These results show that Taiwan residents are aware of, but do not necessarily worry about immediate military conflict with the PRC. They also are far more aware of increased military pressure from the PLA than many U.S. policymakers seem to realize. Not all Taiwanese people, however, internalize these threats as dire. They are worried, but the majority do not think it’s time to panic.

As the PRC has ramped up the pressure on Taiwan in recent years through both its rhetoric and in its military activity, Tsai Ing-wen’s government has responded by seeking to upgrade Taiwan’s military capabilities and to garner more civil society support for the armed forces.

Our results offer a mixed review. Despite President Tsai’s efforts, Taiwanese people do not see the island’s defense capabilities improving. When asked how they feel about their government’s own ability to defend Taiwan in light of Beijing’s increased intimidation, respondents are pessimistic. Barely a quarter – 25.8% – see Taiwan’s defensive capacity improving, while 35% believe Taiwan is less able to defend itself than before, and 40% say there is no change in Taiwan’s defense capabilities. Clearly, further efforts are needed to persuade Taiwan residents that their military is fully capable of protecting them.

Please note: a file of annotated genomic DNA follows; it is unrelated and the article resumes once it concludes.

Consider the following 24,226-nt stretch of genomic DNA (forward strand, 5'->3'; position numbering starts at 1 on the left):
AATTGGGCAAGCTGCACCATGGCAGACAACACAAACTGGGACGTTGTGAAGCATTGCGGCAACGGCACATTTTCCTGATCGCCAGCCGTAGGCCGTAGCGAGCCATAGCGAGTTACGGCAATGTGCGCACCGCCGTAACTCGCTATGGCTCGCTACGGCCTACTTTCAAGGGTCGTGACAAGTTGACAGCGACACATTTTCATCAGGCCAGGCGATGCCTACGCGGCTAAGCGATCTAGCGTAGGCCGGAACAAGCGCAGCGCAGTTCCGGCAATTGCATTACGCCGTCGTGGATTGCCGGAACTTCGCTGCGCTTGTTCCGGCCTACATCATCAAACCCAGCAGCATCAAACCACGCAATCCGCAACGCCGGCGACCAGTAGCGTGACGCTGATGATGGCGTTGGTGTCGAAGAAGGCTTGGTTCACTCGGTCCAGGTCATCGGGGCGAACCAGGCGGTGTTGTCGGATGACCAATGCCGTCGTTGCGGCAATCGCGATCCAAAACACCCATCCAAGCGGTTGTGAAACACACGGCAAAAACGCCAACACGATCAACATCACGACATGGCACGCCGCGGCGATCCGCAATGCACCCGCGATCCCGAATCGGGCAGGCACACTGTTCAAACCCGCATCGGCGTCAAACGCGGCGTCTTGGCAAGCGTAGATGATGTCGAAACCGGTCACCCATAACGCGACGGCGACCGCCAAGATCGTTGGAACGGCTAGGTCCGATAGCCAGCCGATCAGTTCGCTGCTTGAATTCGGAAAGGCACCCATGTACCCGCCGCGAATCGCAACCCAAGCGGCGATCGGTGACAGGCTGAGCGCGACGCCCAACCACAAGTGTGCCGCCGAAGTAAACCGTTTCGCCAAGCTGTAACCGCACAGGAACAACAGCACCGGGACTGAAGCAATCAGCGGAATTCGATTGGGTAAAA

Downplaying the U.S. factor

Previous studies have found that a key factor in whether Taiwanese people believe they can be successfully defended is whether they think the U.S. will step in to help. Media and expert reports drawing parallels between Afghanistan and Taiwan have resurfaced the debate over whether the U.S. can and will come to Taiwan’s aid in the event of military conflict.